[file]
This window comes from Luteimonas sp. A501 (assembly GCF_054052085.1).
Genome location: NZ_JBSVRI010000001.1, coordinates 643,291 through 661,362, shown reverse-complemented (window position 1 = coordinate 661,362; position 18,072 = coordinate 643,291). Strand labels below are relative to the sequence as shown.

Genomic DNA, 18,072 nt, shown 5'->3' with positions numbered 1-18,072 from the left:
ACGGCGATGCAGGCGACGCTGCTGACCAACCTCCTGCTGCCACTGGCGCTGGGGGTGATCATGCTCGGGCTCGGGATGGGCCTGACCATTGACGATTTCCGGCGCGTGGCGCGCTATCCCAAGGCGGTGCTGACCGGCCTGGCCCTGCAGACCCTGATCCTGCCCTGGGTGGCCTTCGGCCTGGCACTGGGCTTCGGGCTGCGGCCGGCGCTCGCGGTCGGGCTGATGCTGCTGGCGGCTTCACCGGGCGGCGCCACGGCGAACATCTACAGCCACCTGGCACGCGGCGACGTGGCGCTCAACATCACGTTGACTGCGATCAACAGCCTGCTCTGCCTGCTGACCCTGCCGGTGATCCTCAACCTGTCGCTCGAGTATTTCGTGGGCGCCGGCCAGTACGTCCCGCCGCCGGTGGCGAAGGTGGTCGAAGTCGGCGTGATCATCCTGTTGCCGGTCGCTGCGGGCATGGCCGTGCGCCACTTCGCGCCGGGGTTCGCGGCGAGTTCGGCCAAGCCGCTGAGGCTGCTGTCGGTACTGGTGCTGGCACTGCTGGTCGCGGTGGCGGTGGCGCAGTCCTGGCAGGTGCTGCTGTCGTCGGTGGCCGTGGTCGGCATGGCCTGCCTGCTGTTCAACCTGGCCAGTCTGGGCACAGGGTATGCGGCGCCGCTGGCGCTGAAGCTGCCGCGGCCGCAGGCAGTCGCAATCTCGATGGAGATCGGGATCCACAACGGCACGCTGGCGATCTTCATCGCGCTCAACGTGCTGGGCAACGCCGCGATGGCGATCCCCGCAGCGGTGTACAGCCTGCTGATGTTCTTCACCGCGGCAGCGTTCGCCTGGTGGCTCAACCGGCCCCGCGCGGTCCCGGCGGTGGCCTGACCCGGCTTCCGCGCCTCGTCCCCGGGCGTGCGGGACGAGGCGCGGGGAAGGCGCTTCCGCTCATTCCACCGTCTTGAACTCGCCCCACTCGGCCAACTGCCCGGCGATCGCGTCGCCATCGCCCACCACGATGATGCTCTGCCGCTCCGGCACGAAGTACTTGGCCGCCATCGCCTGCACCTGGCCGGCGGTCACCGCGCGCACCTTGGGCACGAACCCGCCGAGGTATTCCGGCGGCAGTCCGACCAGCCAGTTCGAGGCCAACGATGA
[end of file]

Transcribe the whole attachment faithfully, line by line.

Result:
This window comes from Luteimonas sp. A501 (assembly GCF_054052085.1).
Genome location: NZ_JBSVRI010000001.1, coordinates 643,291 through 661,362, shown reverse-complemented (window position 1 = coordinate 661,362; position 18,072 = coordinate 643,291). Strand labels below are relative to the sequence as shown.

Genomic DNA, 18,072 nt, shown 5'->3' with positions numbered 1-18,072 from the left:
ACGGCGATGCAGGCGACGCTGCTGACCAACCTCCTGCTGCCACTGGCGCTGGGGGTGATCATGCTCGGGCTCGGGATGGGCCTGACCATTGACGATTTCCGGCGCGTGGCGCGCTATCCCAAGGCGGTGCTGACCGGCCTGGCCCTGCAGACCCTGATCCTGCCCTGGGTGGCCTTCGGCCTGGCACTGGGCTTCGGGCTGCGGCCGGCGCTCGCGGTCGGGCTGATGCTGCTGGCGGCTTCACCGGGCGGCGCCACGGCGAACATCTACAGCCACCTGGCACGCGGCGACGTGGCGCTCAACATCACGTTGACTGCGATCAACAGCCTGCTCTGCCTGCTGACCCTGCCGGTGATCCTCAACCTGTCGCTCGAGTATTTCGTGGGCGCCGGCCAGTACGTCCCGCCGCCGGTGGCGAAGGTGGTCGAAGTCGGCGTGATCATCCTGTTGCCGGTCGCTGCGGGCATGGCCGTGCGCCACTTCGCGCCGGGGTTCGCGGCGAGTTCGGCCAAGCCGCTGAGGCTGCTGTCGGTACTGGTGCTGGCACTGCTGGTCGCGGTGGCGGTGGCGCAGTCCTGGCAGGTGCTGCTGTCGTCGGTGGCCGTGGTCGGCATGGCCTGCCTGCTGTTCAACCTGGCCAGTCTGGGCACAGGGTATGCGGCGCCGCTGGCGCTGAAGCTGCCGCGGCCGCAGGCAGTCGCAATCTCGATGGAGATCGGGATCCACAACGGCACGCTGGCGATCTTCATCGCGCTCAACGTGCTGGGCAACGCCGCGATGGCGATCCCCGCAGCGGTGTACAGCCTGCTGATGTTCTTCACCGCGGCAGCGTTCGCCTGGTGGCTCAACCGGCCCCGCGCGGTCCCGGCGGTGGCCTGACCCGGCTTCCGCGCCTCGTCCCCGGGCGTGCGGGACGAGGCGCGGGGAAGGCGCTTCCGCTCATTCCACCGTCTTGAACTCGCCCCACTCGGCCAACTGCCCGGCGATCGCGTCGCCATCGCCCACCACGATGATGCTCTGCCGCTCCGGCACGAAGTACTTGGCCGCCATCGCCTGCACCTGGCCGGCGGTCACCGCGCGCACCTTGGGCACGAACCCGCCGAGGTATTCCGGCGGCAGTCCGACCAGCCAGTTCGAGGCCAACGATGA